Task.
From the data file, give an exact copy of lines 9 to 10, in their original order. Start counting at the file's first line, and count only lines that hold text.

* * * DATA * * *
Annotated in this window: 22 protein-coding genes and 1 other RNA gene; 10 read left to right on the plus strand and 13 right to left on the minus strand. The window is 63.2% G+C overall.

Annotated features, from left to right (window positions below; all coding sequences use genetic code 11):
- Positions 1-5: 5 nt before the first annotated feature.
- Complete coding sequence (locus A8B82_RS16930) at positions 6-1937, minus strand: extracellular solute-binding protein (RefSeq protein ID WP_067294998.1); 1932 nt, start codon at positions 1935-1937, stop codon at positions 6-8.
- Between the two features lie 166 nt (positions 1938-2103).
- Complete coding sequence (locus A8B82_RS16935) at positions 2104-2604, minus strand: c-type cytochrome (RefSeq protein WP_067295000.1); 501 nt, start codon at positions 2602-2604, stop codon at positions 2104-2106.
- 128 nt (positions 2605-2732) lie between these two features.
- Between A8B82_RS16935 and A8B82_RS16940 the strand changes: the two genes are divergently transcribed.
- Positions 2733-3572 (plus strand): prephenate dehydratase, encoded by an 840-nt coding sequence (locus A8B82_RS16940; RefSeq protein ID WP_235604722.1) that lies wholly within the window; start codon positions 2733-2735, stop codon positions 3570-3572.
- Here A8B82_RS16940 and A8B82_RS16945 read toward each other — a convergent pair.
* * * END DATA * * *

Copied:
- Positions 2733-3572 (plus strand): prephenate dehydratase, encoded by an 840-nt coding sequence (locus A8B82_RS16940; RefSeq protein ID WP_235604722.1) that lies wholly within the window; start codon positions 2733-2735, stop codon positions 3570-3572.
- Here A8B82_RS16940 and A8B82_RS16945 read toward each other — a convergent pair.